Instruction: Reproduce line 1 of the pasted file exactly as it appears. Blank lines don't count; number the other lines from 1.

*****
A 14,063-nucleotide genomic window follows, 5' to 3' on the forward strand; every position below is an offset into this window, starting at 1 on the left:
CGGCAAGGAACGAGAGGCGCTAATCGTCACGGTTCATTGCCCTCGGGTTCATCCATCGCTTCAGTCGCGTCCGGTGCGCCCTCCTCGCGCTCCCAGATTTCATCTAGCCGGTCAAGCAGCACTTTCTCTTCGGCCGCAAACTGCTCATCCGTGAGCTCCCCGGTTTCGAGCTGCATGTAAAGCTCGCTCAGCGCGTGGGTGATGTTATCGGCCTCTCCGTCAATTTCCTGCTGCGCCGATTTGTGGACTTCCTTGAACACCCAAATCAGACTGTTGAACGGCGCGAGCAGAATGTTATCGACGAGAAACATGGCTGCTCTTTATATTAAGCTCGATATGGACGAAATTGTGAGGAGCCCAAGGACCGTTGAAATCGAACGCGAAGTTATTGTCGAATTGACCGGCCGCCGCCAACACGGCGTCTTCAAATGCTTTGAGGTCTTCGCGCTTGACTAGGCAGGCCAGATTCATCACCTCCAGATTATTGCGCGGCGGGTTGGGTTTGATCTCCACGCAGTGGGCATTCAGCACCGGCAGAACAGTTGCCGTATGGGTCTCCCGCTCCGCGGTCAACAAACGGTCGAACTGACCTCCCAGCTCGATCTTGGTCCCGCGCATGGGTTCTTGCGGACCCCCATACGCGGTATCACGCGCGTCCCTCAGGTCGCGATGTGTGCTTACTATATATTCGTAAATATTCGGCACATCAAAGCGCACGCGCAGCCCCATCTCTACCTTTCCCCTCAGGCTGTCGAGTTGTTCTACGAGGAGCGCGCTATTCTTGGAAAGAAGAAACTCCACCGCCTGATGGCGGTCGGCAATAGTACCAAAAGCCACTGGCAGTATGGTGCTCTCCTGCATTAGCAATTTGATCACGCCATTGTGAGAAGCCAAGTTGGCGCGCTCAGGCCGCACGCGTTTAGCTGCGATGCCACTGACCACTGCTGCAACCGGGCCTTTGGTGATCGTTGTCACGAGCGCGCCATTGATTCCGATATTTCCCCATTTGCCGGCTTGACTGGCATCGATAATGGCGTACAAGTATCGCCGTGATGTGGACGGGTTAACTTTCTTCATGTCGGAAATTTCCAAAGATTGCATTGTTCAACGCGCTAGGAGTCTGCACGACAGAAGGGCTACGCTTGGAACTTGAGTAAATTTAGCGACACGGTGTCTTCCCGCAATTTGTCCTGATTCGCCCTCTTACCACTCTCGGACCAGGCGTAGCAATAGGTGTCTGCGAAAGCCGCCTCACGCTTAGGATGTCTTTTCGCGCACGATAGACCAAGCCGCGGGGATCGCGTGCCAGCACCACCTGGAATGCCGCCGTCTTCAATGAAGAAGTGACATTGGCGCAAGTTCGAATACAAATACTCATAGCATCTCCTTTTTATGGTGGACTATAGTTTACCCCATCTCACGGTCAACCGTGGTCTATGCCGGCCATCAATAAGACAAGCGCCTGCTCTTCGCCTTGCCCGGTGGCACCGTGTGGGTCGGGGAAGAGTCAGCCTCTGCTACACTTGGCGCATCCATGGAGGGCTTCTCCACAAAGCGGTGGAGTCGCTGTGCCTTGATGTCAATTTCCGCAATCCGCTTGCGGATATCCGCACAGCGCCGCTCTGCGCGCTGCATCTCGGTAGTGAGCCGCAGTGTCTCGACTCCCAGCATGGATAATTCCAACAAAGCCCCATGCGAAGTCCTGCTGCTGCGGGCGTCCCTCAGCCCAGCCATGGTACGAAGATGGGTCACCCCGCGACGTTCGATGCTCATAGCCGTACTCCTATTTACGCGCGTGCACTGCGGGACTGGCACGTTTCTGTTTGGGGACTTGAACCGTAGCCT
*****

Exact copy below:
A 14,063-nucleotide genomic window follows, 5' to 3' on the forward strand; every position below is an offset into this window, starting at 1 on the left: